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What is an easy example of a finitely presented group which is not residually finite?

To be clear, part of the question is: how do we see that it isn't?

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The Baumslag–Solitar group B(2,3) is a classical example, it has an incredibly simple presentation, and showing it is not hopfian (and therefore non-residually finite) is done using the basic tools of combinatorial group theory... What does easy mean, exactly? –  Mariano Suárez-Alvarez Jan 25 '12 at 20:17
Terry Tao's blogpost terrytao.wordpress.com/2008/10/06/… gives a fairly simple example. –  David Speyer Jan 26 '12 at 0:19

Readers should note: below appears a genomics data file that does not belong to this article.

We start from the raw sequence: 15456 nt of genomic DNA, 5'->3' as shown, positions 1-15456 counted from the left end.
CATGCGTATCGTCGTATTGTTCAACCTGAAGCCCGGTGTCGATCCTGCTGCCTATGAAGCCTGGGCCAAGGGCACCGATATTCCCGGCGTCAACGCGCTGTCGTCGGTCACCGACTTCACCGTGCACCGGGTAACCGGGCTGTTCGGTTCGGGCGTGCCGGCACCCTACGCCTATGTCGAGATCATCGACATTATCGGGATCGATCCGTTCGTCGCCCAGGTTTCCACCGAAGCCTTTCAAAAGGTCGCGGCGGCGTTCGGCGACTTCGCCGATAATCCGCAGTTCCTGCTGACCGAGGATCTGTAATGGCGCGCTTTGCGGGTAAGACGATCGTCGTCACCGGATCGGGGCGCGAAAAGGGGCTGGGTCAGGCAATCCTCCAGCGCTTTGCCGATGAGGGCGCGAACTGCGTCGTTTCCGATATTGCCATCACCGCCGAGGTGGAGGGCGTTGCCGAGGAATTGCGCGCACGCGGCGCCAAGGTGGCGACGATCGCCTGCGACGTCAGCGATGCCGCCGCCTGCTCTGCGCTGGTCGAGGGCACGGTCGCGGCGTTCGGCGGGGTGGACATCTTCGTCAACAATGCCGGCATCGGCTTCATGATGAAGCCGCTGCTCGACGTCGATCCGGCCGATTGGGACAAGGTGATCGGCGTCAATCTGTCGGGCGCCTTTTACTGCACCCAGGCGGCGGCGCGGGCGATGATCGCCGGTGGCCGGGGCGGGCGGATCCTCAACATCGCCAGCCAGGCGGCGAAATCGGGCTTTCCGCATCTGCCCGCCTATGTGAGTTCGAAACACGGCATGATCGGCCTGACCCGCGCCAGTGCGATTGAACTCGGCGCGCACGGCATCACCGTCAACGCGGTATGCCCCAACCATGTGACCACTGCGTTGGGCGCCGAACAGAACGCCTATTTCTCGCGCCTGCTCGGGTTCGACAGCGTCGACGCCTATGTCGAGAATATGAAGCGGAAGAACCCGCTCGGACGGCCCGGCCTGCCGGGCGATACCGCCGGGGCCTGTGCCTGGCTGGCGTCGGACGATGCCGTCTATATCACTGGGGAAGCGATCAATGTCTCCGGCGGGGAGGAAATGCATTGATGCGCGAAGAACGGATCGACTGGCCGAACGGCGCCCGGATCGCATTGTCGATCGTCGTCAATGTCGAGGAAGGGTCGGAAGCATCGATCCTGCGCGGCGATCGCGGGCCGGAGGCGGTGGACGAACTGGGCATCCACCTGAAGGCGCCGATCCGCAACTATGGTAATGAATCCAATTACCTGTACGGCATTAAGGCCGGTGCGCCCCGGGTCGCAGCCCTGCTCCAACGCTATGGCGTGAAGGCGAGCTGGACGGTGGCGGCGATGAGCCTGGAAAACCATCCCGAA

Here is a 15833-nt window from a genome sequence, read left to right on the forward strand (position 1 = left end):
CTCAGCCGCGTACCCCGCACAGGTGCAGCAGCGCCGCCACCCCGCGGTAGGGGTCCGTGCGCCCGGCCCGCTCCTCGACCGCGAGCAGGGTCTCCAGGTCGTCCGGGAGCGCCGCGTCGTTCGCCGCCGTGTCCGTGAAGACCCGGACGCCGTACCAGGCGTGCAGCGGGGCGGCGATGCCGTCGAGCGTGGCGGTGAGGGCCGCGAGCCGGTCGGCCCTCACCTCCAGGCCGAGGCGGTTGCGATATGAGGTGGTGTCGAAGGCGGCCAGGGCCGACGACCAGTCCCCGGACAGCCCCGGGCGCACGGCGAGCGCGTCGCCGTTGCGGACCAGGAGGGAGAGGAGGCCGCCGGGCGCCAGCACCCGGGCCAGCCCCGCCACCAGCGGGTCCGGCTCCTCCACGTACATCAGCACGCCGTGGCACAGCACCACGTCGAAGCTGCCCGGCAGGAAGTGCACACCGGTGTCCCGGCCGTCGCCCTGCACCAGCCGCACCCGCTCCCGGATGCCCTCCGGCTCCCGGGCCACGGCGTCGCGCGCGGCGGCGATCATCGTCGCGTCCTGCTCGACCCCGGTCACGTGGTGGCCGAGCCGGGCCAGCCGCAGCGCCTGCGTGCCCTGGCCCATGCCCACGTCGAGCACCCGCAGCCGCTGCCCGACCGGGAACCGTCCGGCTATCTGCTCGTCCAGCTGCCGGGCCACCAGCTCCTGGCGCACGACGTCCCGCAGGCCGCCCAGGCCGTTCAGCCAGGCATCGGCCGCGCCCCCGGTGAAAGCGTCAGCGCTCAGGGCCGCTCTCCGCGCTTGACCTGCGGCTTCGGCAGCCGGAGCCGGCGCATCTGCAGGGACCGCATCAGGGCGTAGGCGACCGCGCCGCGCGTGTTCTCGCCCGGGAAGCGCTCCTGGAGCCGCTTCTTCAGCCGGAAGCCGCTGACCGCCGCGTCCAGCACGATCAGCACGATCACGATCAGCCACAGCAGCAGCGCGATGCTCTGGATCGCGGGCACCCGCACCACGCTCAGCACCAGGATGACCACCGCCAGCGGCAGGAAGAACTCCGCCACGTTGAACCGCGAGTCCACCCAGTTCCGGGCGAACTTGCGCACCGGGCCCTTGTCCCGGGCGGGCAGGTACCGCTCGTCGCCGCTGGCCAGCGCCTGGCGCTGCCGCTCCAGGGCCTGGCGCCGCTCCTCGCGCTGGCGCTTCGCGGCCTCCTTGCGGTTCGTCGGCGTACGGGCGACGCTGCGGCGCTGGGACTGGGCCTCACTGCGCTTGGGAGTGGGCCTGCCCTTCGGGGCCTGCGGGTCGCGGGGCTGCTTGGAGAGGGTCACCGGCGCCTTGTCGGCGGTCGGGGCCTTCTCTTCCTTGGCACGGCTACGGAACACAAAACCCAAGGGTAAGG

Further to MarianoSuárez-Alvarez's comment, there is a classification of Baumslag-Solitar groups with respect to whether they are Hopfian, residually finite, or neither. See my post here, math.stackexchange.com/questions/79852/… –  user1729 Jan 26 '12 at 10:34
Also, there is a recent paper (2007) by, among others, the Baumslag of Baumslag-Solitar fame, called "Reflections on the residual finiteness of one-relator groups". In this paper the authors prove that if $r$ and $w$ are non-commuting words in the free group $F(a, b, \ldots)$ then the group $\langle a, b, \ldots ; r^{r^w}=r^2\rangle$ is not residually finite. Which is pretty. –  user1729 Jan 26 '12 at 10:49

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